SA consumers and fast food outlets are being encouraged to support local growers when buying processed potato products, even if overseas product may be cheaper.
The push comes following the threat of a potential mass dumping of cheap frozen potato chips from Europe onto Australian markets, which could potentially flood overseas markets, including Australia, at prices up to 80pc below market price.
Ausveg has raised concerns about the situation, having recently written to several cabinet ministers and a broad group of elected officials, requesting enactment of short-term measures to limit the importation of heavily discounted frozen potato chips from the EU.
Ausveg is also working with major potato processors McCain Foods and Simplot, as well as other industry bodies, and has raised concerns with the National COVID-19 Coordination Commission, and is investigating options through the Anti-Dumping Commission.
About 65pc of Australian-grown potatoes go into processing, with about 150,000t of processed product grown in SA.
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Ausveg SA state manager Jordan Brooke-Barnett said it was "the right time" to strongly promote the country of origin labelling scheme to ensure local growers were supported.
"If you can have a strong labelling system, it is a good defence," Mr Brooke-Barnett said.
"If you get an influx of product, it is going to have an impact, but if it's estimated to lead to a 40pc decline (in sales of local product) we want to turn that into a 20pc decline.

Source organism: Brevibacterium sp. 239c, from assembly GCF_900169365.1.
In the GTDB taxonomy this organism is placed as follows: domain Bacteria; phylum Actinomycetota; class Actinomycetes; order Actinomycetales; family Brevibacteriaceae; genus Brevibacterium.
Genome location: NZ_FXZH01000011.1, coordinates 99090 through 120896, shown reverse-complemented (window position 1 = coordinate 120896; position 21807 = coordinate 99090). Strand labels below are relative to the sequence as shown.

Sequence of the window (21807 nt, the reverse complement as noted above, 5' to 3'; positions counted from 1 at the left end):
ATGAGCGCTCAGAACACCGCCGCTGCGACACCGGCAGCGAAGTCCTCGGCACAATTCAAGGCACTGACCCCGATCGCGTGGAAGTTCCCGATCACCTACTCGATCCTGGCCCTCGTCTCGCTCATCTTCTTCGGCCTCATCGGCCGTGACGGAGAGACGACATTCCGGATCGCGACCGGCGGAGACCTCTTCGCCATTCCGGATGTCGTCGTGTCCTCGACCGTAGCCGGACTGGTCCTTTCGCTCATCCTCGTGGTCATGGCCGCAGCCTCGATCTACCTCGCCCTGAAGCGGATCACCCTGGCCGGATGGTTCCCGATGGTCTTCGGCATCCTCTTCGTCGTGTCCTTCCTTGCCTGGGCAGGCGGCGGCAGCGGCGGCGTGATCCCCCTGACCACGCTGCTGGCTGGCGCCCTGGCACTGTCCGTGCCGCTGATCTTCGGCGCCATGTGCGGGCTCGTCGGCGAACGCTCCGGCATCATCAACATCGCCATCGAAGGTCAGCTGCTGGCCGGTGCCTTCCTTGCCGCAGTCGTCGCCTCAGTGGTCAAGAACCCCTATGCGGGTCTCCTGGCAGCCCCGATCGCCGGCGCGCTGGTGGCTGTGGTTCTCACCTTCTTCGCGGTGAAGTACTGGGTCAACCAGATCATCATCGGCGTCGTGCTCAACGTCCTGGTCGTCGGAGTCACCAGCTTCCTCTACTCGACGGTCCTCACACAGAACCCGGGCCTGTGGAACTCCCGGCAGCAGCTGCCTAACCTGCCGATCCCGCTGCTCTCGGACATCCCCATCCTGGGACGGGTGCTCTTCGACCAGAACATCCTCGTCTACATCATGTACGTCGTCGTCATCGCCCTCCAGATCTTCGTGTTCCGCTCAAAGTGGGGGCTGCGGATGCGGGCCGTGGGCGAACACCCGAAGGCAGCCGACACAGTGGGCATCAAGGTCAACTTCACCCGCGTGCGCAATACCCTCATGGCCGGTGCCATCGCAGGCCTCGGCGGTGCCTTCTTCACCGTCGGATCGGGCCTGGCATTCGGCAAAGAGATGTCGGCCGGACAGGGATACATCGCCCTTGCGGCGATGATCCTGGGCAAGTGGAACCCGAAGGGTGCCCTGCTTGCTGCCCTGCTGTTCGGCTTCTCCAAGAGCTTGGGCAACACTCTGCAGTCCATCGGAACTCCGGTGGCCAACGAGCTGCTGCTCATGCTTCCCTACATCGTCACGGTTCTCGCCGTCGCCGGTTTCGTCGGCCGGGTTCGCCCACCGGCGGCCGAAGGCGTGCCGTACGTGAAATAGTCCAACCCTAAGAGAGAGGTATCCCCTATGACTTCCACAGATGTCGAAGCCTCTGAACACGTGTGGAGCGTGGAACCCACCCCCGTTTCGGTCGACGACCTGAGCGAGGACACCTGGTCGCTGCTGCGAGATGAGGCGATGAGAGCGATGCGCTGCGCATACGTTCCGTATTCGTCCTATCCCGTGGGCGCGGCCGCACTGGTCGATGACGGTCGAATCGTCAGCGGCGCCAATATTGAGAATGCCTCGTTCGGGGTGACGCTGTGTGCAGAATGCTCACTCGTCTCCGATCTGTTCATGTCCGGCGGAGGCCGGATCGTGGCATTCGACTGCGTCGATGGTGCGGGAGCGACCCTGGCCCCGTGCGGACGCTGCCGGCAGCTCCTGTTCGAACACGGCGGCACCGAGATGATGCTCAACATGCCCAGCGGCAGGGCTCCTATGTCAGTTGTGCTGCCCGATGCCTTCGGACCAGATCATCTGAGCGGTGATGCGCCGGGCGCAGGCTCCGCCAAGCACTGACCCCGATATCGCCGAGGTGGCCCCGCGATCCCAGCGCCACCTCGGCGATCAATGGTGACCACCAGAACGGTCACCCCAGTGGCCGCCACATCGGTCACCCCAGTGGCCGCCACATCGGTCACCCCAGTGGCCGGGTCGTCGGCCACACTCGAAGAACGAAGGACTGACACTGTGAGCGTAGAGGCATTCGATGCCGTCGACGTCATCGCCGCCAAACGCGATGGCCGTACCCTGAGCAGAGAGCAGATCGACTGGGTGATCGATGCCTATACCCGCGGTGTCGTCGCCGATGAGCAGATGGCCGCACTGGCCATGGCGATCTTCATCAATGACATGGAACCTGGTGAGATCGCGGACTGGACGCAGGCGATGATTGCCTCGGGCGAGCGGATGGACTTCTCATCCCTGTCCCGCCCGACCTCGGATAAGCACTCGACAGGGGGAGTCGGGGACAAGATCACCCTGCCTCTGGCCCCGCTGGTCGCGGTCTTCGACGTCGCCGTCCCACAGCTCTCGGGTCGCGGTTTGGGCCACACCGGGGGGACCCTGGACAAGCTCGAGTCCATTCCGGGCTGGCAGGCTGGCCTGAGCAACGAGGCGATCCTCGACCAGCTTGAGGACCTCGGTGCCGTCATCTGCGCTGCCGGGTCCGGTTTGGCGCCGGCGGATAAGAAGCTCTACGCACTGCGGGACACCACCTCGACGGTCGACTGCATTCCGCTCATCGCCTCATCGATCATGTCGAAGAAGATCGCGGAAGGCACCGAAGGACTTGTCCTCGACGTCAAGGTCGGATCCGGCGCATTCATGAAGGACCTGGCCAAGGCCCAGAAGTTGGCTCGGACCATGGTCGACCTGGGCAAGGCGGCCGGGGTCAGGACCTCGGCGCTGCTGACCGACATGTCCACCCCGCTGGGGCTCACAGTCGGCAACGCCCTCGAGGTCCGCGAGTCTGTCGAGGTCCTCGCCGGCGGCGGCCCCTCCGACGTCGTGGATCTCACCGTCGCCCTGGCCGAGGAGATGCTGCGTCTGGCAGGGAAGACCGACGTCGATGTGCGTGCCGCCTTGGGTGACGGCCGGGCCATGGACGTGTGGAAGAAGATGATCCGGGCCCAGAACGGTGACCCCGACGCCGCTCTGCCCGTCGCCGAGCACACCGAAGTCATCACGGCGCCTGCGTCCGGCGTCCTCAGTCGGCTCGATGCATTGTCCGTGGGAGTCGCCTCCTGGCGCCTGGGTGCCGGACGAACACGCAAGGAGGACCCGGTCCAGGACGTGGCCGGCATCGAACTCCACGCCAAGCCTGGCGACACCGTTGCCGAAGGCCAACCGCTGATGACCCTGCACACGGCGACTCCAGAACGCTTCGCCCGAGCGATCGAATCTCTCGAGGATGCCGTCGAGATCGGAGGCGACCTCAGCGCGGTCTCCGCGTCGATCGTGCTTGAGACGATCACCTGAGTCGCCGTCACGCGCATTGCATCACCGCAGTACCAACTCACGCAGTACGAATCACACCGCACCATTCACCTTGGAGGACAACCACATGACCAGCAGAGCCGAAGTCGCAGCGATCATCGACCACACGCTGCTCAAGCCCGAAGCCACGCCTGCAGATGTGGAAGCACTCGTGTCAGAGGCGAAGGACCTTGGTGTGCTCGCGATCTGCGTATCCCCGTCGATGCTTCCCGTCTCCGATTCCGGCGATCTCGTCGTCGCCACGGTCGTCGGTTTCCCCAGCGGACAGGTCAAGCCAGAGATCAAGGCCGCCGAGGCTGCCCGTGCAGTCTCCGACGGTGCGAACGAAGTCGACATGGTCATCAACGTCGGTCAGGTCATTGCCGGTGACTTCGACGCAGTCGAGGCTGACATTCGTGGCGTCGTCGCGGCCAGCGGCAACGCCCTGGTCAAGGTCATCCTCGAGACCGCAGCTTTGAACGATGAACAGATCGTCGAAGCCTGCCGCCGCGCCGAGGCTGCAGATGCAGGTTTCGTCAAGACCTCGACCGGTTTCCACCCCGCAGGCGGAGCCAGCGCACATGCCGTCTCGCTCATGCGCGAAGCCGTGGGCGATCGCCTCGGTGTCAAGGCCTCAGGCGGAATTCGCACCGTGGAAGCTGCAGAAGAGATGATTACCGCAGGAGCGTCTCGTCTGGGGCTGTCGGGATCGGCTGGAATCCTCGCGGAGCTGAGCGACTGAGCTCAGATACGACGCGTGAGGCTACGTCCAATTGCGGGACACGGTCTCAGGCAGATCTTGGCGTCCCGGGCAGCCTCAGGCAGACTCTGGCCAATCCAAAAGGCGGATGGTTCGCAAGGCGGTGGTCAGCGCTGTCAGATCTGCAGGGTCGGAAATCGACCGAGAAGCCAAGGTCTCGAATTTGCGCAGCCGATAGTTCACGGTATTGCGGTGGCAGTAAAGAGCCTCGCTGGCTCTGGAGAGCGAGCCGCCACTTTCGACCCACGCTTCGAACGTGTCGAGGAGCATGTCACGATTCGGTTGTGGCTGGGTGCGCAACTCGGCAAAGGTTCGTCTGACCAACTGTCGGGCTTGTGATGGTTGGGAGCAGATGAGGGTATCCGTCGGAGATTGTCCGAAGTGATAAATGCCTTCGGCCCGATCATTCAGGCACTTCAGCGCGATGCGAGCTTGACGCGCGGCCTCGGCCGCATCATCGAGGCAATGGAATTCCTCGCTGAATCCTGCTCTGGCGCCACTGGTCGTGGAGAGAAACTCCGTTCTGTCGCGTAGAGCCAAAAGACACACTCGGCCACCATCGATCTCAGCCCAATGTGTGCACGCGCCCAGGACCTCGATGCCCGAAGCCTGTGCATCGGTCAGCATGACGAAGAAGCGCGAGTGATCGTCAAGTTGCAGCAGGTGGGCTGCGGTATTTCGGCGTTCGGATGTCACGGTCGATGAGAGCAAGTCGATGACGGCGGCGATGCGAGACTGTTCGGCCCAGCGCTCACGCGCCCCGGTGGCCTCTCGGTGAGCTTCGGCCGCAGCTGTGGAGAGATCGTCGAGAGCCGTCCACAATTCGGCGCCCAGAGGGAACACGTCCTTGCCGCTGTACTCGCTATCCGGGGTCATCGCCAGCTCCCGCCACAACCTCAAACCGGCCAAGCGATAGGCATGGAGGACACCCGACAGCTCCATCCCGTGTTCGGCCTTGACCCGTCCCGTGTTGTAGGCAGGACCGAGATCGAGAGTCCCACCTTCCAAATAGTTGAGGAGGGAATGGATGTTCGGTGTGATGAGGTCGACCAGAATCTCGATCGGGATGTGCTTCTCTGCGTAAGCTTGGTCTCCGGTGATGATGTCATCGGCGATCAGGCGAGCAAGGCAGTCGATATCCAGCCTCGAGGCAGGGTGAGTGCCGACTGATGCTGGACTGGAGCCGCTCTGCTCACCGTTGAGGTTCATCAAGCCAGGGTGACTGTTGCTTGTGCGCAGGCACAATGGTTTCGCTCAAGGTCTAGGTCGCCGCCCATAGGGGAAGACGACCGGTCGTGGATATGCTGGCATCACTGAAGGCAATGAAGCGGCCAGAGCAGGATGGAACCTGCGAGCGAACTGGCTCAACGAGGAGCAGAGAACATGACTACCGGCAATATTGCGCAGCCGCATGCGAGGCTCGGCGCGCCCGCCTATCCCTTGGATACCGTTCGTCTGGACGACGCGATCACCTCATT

"There will always be the consumer who goes for a special, but we need to get the message out there to support Aussie farmers, and I think now with COVID-19 there is recognition that it isn't business as usual, and we do need to support our Australian farmers."
Mr Brooke-Barnett urged fast food outlets to buy local processed product as well.
If the country has to go into lockdown again, what is grown here is going to be vital to keep everyone going.
"Fast food restaurants buy a great proportion of frozen french fries in Aus, and if they came on board an said they want to support Australian growers, that would be a very powerful thing and hopefully a leading move," he said.
Mr Brooke-Barnett said there were differing levels of concern through the potato industry.
"(A potential glut) won't likely affect this year's contracts, because the processing industry is contracted to a greater degree than other areas of horticulture, but we really have to focus on flow-on effects of next year's season," he said.
"I think it's fair to say there's going to be some degree of impact next year, and SA is a major producer of processed potatoes, so we have to be a bit concerned."
SA grower worried about potential knock-on effects
BALHANNAH potato grower Mike Altmann said he was concerned about a potential influx of processed potato product from overseas, especially if dumped product continued over multiple seasons.
"Once you open that gate to cheap imported product, if that keeps coming, who knows the effect it could potentially have in the future," he said.
"If this happens, but is a one-off, we'll ride it out and see what happens on the other side, but if it keeps going, that's when it could be quite catastrophic to a lot of people."
Mr Altmann grows about 250 tonnes of kennebec potatoes annually, which are supplied via Cons Select Potatoes to chip shops throughout Adelaide.
He was concerned a glut of imported overseas product could potentially send local growers broke, which would strain food security in the future.
"If the country has to go into lockdown again, what is grown here is going to be vital to keep everyone going," he said.
"So we must support local growers, to allow us to stand up and be able to provide if (a lockdown) was to happen again."